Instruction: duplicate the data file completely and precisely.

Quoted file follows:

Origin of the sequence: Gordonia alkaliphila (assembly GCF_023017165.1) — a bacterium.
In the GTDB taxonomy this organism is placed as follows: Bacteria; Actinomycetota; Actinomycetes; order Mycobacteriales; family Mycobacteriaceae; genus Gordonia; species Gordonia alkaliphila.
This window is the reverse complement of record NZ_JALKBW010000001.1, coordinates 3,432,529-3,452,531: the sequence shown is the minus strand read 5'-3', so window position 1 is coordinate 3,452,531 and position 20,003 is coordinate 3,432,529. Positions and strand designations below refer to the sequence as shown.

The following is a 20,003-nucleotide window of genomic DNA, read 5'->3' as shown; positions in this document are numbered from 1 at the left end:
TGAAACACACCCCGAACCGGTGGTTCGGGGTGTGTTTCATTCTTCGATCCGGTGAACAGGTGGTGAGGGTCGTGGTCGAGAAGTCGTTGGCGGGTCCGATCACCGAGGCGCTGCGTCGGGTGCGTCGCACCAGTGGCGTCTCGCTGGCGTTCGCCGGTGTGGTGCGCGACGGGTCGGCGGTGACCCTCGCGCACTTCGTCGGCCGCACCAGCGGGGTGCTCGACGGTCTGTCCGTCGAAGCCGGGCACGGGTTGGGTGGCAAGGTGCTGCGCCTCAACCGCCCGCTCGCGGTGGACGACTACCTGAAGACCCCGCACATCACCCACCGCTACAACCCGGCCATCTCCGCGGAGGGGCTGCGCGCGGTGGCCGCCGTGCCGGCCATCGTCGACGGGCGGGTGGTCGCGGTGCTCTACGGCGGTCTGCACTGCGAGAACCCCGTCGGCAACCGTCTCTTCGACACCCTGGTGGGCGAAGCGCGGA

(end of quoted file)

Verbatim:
Origin of the sequence: Gordonia alkaliphila (assembly GCF_023017165.1) — a bacterium.
In the GTDB taxonomy this organism is placed as follows: Bacteria; Actinomycetota; Actinomycetes; order Mycobacteriales; family Mycobacteriaceae; genus Gordonia; species Gordonia alkaliphila.
This window is the reverse complement of record NZ_JALKBW010000001.1, coordinates 3,432,529-3,452,531: the sequence shown is the minus strand read 5'-3', so window position 1 is coordinate 3,452,531 and position 20,003 is coordinate 3,432,529. Positions and strand designations below refer to the sequence as shown.

The following is a 20,003-nucleotide window of genomic DNA, read 5'->3' as shown; positions in this document are numbered from 1 at the left end:
TGAAACACACCCCGAACCGGTGGTTCGGGGTGTGTTTCATTCTTCGATCCGGTGAACAGGTGGTGAGGGTCGTGGTCGAGAAGTCGTTGGCGGGTCCGATCACCGAGGCGCTGCGTCGGGTGCGTCGCACCAGTGGCGTCTCGCTGGCGTTCGCCGGTGTGGTGCGCGACGGGTCGGCGGTGACCCTCGCGCACTTCGTCGGCCGCACCAGCGGGGTGCTCGACGGTCTGTCCGTCGAAGCCGGGCACGGGTTGGGTGGCAAGGTGCTGCGCCTCAACCGCCCGCTCGCGGTGGACGACTACCTGAAGACCCCGCACATCACCCACCGCTACAACCCGGCCATCTCCGCGGAGGGGCTGCGCGCGGTGGCCGCCGTGCCGGCCATCGTCGACGGGCGGGTGGTCGCGGTGCTCTACGGCGGTCTGCACTGCGAGAACCCCGTCGGCAACCGTCTCTTCGACACCCTGGTGGGCGAAGCGCGGA